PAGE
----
Pattern Pulp

Marimekko around Helsinki

This photo pretty much sums up my travels in Helsinki. Justin would explore (or wait) while I browsed with my iphone or Canon in hand, asking shop owners about their tchotchkes and the history behind their trinkets. Every once in a while I’d leave with a necklace, light bulb or keychain (or instagram a longing for something like this).

Like I mentioned in the Johanna Gullichsen feature, fabric is often sold on the premises and it’s no different at Marimekko, where the options are graphic and plentiful.

Here are a bunch of photos I took from inside the main store that houses clothing, artwork, books, toys, homewear and playful decor. Coming from America, where the uptown store feels like Marimekko-light, the hometown store is truly special.

From a retail and merchandising perspective, the flow and lighting compliment each other to tell a bright and whimsical story. Various patterns are assigned to different corners, capturing you in a textured atmosphere. I of course gravitated to the black and white sections first, then moved along to the polka dots and flowers.

Who remembers the delightful girls from Gone to Lunch? Doesn’t this wall speak to their dressing room jaunts?

Much like J.Crew and Kate Spade have filled their walls with art and literature, Marimekko’s wall and floor display tell a timeline of Finnish design history, including the company’s own.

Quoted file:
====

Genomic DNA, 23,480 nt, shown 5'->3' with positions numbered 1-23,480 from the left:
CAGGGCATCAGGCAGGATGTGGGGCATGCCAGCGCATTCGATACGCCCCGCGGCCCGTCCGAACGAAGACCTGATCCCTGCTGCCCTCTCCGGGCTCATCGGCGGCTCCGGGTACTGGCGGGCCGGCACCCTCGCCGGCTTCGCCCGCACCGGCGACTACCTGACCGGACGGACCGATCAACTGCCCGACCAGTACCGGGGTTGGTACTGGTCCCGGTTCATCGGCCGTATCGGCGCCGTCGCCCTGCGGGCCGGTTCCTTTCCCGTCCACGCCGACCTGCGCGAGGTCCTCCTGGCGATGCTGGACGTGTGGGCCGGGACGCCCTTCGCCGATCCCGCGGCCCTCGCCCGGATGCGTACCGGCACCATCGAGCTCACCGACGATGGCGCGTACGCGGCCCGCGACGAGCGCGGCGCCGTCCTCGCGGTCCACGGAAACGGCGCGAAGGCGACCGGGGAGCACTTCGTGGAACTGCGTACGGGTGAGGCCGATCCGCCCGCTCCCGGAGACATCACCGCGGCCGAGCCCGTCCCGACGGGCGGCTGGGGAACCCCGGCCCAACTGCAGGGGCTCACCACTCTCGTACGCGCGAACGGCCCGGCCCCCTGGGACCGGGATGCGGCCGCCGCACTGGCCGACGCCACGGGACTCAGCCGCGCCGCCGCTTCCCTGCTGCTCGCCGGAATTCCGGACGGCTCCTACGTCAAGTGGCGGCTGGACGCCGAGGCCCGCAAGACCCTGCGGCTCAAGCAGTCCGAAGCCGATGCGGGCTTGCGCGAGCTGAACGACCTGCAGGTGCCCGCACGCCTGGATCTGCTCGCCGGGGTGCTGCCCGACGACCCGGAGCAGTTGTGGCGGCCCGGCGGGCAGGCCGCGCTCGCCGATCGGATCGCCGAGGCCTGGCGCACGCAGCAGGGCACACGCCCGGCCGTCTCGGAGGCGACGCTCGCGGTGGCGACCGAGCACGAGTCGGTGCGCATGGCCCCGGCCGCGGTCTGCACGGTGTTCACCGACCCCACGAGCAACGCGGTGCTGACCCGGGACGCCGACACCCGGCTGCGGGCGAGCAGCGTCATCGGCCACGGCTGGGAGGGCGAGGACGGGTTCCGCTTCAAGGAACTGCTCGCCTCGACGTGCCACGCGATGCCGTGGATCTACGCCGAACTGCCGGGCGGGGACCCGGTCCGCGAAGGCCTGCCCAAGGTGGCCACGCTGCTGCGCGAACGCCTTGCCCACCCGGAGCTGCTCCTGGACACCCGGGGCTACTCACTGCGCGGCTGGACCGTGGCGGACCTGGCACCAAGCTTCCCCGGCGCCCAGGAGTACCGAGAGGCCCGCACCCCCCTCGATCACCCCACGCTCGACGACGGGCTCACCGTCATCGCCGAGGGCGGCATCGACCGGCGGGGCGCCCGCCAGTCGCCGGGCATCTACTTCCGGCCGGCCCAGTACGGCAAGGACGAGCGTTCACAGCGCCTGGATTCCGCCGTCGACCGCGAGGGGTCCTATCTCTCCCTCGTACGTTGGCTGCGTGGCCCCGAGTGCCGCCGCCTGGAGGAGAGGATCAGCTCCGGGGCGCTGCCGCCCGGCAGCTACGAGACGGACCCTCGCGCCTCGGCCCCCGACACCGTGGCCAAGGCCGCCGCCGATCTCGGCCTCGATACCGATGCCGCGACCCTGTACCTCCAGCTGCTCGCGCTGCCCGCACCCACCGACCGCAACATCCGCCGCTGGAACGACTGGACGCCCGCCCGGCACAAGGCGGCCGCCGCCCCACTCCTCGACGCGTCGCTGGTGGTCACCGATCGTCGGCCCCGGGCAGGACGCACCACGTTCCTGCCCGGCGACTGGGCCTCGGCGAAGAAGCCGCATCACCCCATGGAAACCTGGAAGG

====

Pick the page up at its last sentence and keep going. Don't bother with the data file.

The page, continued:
As you can see, the brand’s patterns are woven throughout the city- they’re a part of everyday life, no matter where you turn. Here are tablecloths at an outdoor eating area.

I sometimes felt like a madwoman briskly following people with a camera (read: 1 in 5) were dressed in Marimekko patterns. It’s fascinating and exhilarating to see a brand so entirely embraced by the society that’s produced it.

A few more examples: a vintage bookstore incorporates the iconic black and white  print as a backdrop for it’s books.

And upon my exit at the Helsinki Airport, the dishes and trays are covered in Marimekko patterns. There’s a true appreciation for design within the fabric of the culture- and aside from the obvious label, it was easy to see why this city was named the Design Capital of the year.


Tracking Repetitive + Awesome.
On Instagram.